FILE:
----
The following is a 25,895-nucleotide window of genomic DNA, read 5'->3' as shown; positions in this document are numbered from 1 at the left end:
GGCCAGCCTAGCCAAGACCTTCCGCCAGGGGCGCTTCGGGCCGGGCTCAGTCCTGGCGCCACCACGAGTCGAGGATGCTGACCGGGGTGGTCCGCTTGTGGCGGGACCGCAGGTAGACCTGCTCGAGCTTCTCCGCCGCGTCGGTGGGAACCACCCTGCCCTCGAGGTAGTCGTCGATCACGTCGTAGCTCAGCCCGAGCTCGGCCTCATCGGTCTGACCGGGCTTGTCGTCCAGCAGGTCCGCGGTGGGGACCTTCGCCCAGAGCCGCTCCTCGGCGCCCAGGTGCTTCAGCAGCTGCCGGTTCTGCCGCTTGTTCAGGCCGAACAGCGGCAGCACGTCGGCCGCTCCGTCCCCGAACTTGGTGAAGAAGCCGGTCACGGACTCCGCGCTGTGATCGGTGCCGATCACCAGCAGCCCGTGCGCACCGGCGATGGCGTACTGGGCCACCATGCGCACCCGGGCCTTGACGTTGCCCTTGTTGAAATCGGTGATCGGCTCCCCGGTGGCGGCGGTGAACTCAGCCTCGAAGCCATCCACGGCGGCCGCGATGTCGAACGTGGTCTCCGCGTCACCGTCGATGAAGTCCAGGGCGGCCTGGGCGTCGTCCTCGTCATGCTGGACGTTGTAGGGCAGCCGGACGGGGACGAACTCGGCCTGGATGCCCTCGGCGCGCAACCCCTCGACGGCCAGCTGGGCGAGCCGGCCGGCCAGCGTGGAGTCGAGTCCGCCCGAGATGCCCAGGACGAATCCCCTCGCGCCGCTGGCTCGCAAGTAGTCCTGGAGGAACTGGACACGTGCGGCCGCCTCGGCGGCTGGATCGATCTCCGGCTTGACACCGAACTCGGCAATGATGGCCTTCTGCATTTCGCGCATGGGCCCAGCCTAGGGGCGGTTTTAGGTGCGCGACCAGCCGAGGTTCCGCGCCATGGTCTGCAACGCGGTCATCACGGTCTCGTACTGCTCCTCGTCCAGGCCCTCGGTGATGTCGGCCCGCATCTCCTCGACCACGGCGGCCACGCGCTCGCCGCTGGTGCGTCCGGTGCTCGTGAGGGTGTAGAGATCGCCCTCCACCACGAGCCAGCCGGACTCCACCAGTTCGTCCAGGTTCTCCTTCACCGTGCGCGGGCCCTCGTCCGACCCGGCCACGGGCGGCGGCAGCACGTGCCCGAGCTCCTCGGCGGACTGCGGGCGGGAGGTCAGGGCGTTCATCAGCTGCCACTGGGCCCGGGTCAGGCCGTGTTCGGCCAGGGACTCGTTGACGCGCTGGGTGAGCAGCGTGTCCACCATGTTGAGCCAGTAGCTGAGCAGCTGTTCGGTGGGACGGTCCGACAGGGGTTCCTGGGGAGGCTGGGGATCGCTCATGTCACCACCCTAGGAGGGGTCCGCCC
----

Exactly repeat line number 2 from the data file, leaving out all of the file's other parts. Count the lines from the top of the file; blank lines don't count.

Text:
GGCCAGCCTAGCCAAGACCTTCCGCCAGGGGCGCTTCGGGCCGGGCTCAGTCCTGGCGCCACCACGAGTCGAGGATGCTGACCGGGGTGGTCCGCTTGTGGCGGGACCGCAGGTAGACCTGCTCGAGCTTCTCCGCCGCGTCGGTGGGAACCACCCTGCCCTCGAGGTAGTCGTCGATCACGTCGTAGCTCAGCCCGAGCTCGGCCTCATCGGTCTGACCGGGCTTGTCGTCCAGCAGGTCCGCGGTGGGGACCTTCGCCCAGAGCCGCTCCTCGGCGCCCAGGTGCTTCAGCAGCTGCCGGTTCTGCCGCTTGTTCAGGCCGAACAGCGGCAGCACGTCGGCCGCTCCGTCCCCGAACTTGGTGAAGAAGCCGGTCACGGACTCCGCGCTGTGATCGGTGCCGATCACCAGCAGCCCGTGCGCACCGGCGATGGCGTACTGGGCCACCATGCGCACCCGGGCCTTGACGTTGCCCTTGTTGAAATCGGTGATCGGCTCCCCGGTGGCGGCGGTGAACTCAGCCTCGAAGCCATCCACGGCGGCCGCGATGTCGAACGTGGTCTCCGCGTCACCGTCGATGAAGTCCAGGGCGGCCTGGGCGTCGTCCTCGTCATGCTGGACGTTGTAGGGCAGCCGGACGGGGACGAACTCGGCCTGGATGCCCTCGGCGCGCAACCCCTCGACGGCCAGCTGGGCGAGCCGGCCGGCCAGCGTGGAGTCGAGTCCGCCCGAGATGCCCAGGACGAATCCCCTCGCGCCGCTGGCTCGCAAGTAGTCCTGGAGGAACTGGACACGTGCGGCCGCCTCGGCGGCTGGATCGATCTCCGGCTTGACACCGAACTCGGCAATGATGGCCTTCTGCATTTCGCGCATGGGCCCAGCCTAGGGGCGGTTTTAGGTGCGCGACCAGCCGAGGTTCCGCGCCATGGTCTGCAACGCGGTCATCACGGTCTCGTACTGCTCCTCGTCCAGGCCCTCGGTGATGTCGGCCCGCATCTCCTCGACCACGGCGGCCACGCGCTCGCCGCTGGTGCGTCCGGTGCTCGTGAGGGTGTAGAGATCGCCCTCCACCACGAGCCAGCCGGACTCCACCAGTTCGTCCAGGTTCTCCTTCACCGTGCGCGGGCCCTCGTCCGACCCGGCCACGGGCGGCGGCAGCACGTGCCCGAGCTCCTCGGCGGACTGCGGGCGGGAGGTCAGGGCGTTCATCAGCTGCCACTGGGCCCGGGTCAGGCCGTGTTCGGCCAGGGACTCGTTGACGCGCTGGGTGAGCAGCGTGTCCACCATGTTGAGCCAGTAGCTGAGCAGCTGTTCGGTGGGACGGTCCGACAGGGGTTCCTGGGGAGGCTGGGGATCGCTCATGTCACCACCCTAGGAGGGGTCCGCCC